Mother, Son Escaped Deadly Fire With Just Clothes On Their Backs

RIVERHEAD, NY — A fire tore through a historic Riverhead home Tuesday night, leaving five

RIVERHEAD, NY — A fire tore through a historic Riverhead home Tuesday night, leaving five dead — and another five residents homeless.

A mother and her son, Lori and Adam Starsiak, were able to escape, said brother Michael Starsiak of Calverton.

Starsiak created a GoFundMe, Help My Family Get Back Up On Their Feet, to lend support to his mother and brother.

“My mom and brother, Lori and Adam Starsiak, lost everything last night when a fire raced through the apartment building were they lived on Second Street in Riverhead,” he wrote. “We are sorry to say the fire claimed the lives of five people, and we thank God my mom and brother were spared, escaping with just the clothes they were wearing.”

Donations are needed, he said, to help them to begin again.

New details emerged Wednesday about the fire that ripped through the storied Long Island home.

According to police, the five people who died were all found on the third floor of a home on East Second Street in Riverhead and are believed to have been third-floor residents; they are all members of the same family and included a woman, her son, her daughter, and two nephews of the woman.

One of the five was a teenager and a female, according to Riverhead Town Supervisor Yvette Aguiar.

Those who died were not in their beds, “but we cannot speculate what they were doing at the time of the fire,” police said.

According to Suffolk County Police, responding officers were there within a minute of the 10:38 p.m. 911 call. The homeowner lived on the first floor, and escaped; the second floor had two apartments each with two occupants, and the third floor had one apartment with five occupants.

Suffolk police detectives spoke with Riverhead town code enforcement who indicated they believe the apartments were legal but said they would investigate, police said.

A second-floor resident went out to walk his dog and then returned and was getting ready for bed when he smelled smoke and heard his across-the-hall neighbors yelling, “Fire!” police said.

Police said smoking was a potential cause of fire, “but there are multiple factors that are being investigated, all accidental in nature.”

When asked about smoke detectors, Suffolk County Police Detective Lieutenant Kevin Beyrer said they couldn’t definitively say if there were any but at this point, “there is no indication there were any present or going off.”

Police said they do not know when the bodies will be identified.

Neighbors were grief-stricken and shocked Wednesday as they gathered across the street from the blackened structure, the smell of smoke still heavy in the air.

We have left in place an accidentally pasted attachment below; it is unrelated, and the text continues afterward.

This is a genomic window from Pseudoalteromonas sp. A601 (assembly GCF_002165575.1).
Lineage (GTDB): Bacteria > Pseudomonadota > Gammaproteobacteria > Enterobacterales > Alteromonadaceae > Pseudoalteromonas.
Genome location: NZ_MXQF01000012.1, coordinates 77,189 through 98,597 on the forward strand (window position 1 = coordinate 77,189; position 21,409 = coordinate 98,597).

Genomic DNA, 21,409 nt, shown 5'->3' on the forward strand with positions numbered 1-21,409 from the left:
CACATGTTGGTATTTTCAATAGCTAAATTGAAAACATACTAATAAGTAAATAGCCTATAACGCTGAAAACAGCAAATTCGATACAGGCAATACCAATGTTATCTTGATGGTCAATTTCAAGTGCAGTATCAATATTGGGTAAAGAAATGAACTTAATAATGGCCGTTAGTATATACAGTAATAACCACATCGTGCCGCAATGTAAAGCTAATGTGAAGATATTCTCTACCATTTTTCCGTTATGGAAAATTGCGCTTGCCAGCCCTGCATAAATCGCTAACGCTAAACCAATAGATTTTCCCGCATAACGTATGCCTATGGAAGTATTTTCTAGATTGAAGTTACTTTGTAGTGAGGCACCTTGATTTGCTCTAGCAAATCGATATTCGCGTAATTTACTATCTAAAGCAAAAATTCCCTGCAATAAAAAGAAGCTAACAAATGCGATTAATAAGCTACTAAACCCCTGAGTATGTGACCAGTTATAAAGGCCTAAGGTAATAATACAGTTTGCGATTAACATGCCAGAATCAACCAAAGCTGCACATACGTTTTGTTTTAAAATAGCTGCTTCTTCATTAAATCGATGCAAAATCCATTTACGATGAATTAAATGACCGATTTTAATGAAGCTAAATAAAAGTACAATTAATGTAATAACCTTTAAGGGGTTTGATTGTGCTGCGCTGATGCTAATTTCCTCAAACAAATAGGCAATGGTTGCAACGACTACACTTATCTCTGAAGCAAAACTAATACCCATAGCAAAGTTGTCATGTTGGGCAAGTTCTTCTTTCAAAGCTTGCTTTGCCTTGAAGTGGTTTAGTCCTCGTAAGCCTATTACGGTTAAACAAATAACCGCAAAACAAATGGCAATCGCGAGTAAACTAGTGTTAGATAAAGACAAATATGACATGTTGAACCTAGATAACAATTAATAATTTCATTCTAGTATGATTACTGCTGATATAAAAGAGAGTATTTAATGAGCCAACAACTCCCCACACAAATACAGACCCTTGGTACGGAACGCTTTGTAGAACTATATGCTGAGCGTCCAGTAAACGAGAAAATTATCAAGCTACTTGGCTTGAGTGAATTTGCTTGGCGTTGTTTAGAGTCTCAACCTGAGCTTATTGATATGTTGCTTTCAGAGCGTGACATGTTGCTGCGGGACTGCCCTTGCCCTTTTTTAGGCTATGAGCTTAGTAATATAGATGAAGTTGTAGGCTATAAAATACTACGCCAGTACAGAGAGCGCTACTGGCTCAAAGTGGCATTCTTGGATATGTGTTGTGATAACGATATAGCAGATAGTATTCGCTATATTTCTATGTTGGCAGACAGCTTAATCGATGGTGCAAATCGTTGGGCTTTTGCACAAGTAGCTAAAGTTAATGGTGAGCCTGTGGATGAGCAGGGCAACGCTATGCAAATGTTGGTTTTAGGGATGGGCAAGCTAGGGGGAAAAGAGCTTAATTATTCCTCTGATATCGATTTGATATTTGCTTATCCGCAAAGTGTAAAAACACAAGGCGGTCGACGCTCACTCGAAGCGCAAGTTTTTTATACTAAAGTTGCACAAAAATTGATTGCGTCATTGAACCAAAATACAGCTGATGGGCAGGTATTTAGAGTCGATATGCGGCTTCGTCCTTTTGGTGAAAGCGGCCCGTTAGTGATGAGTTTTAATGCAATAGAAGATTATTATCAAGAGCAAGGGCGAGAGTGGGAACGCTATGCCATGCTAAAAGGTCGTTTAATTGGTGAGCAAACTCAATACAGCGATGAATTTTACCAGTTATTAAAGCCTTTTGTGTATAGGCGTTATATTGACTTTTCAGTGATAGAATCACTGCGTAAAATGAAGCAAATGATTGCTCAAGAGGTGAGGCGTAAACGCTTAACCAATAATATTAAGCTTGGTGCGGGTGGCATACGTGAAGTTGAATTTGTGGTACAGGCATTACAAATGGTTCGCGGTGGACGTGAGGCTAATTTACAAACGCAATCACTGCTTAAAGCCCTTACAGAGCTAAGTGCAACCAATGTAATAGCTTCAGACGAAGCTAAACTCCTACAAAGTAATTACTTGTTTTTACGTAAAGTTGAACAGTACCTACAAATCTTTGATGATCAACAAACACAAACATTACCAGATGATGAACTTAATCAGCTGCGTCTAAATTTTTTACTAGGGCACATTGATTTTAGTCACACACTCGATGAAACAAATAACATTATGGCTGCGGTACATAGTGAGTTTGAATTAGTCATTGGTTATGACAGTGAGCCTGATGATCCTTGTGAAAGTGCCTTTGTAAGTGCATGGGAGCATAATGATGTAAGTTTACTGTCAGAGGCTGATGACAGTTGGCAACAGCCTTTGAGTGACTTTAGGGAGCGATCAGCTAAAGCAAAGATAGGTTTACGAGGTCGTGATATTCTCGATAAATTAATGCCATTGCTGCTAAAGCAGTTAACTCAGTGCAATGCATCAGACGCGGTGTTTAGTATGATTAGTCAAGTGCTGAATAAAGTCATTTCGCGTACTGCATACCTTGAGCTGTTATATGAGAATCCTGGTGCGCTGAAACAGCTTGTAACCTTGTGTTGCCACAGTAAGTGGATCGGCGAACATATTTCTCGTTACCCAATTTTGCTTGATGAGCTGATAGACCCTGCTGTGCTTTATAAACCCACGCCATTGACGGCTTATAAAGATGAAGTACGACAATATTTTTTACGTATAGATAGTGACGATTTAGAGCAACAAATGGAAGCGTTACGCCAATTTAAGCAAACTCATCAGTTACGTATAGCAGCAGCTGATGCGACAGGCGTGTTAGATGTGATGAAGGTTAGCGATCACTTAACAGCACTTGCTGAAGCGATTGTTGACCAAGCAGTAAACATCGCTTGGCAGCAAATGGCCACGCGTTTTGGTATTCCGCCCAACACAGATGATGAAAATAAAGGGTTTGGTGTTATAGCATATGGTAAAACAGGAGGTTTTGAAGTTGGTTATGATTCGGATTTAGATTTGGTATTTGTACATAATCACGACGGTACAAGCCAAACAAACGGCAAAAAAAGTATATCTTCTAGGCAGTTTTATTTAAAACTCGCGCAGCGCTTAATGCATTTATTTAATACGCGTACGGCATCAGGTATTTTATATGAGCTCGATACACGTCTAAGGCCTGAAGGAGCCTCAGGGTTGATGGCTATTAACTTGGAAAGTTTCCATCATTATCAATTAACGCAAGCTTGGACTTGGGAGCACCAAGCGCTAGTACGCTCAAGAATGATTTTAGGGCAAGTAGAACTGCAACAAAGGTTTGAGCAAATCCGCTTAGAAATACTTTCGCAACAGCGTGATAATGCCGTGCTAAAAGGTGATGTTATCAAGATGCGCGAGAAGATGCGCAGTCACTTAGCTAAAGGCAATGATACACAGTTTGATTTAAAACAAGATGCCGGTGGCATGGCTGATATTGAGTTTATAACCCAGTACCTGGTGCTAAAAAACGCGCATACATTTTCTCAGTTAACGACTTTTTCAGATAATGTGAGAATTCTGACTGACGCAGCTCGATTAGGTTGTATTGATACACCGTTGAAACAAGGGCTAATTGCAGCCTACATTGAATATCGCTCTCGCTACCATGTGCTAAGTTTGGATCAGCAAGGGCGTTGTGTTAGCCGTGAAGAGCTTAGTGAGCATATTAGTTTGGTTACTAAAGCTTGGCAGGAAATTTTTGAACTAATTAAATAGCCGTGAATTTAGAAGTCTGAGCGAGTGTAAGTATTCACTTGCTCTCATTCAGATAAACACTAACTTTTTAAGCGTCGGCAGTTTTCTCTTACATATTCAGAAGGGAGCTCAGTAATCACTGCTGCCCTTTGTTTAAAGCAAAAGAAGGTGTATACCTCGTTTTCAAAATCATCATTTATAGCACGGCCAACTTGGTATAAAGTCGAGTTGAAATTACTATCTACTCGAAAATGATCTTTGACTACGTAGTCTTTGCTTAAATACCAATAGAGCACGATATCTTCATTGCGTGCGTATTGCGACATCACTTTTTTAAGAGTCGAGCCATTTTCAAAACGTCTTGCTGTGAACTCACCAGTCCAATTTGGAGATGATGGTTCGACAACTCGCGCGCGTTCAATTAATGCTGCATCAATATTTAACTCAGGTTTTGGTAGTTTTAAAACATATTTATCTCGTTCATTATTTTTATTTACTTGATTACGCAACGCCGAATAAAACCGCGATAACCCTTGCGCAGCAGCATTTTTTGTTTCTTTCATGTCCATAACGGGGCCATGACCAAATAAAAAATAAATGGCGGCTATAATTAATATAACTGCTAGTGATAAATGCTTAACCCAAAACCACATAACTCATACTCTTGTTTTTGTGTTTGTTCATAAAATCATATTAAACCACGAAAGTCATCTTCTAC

Steven Tracy, who lives directly across the street from the fire, was visibly distraught.

“It was horrible. I saw my windows glowing and I looked across the street and the whole house was on fire. Every floor was on fire,” he said.

Tracy said he knew some residents on the second floor, who escaped. “But everyone on the third floor — they didn’t get out,” he said.

Tracy said he does not think he will be able to sleep for some time. “I can still hear the sound of them screaming. And then seeing the bodies being lowered out of the window — not good.”

Aguiar told Patch that the home was a legal, owner-occupied, four-family residence. In recent months, code enforcement had visited the home eight times and called twice, trying to get the town’s rental agreement renewed; once that rental agreement was renewed, there would have been a new inspection required, she said.

The owner was then cited in October with failure to renew the rental agreement, she said — adding that the agreement expired in 2020, during the pandemic.

Tracy said the homeowner cared for the property, unlike some other houses in the area that have stood abandoned for years.

The owner of the building could not immediately be reached for comment.

Aguiar said the family was from Guatemala and the Guatemalan consulate was on-hand all day Wednesday to help.

“Today Riverhead lost five community members,” Aguiar said. “Our hearts go out to their family and friends.”

She added that she is committed to helping the survivors in any way possible.
Riverhead residents Arlene and Brad Tuthill were also shaken as they stood before the charred building.

“My heart just goes out to those people,” Arlene said. “I hope they didn’t suffer too long.”

She added, “This is something none of us will ever forget.”

A preliminary investigation has determined the cause of the fire to be non-criminal in nature, police said.

The home had great historical significance in Riverhead. According to Riverhead Town records, the three-story, cross-gable Victorian style home was built circa 1905 and featured turrets and Tuscan columns. Known as the Price Northridge House, the home was originally designed by William Sidney Jones for Augusta Price, a Brooklyn attorney.

To donate to the GoFundMe, click here.

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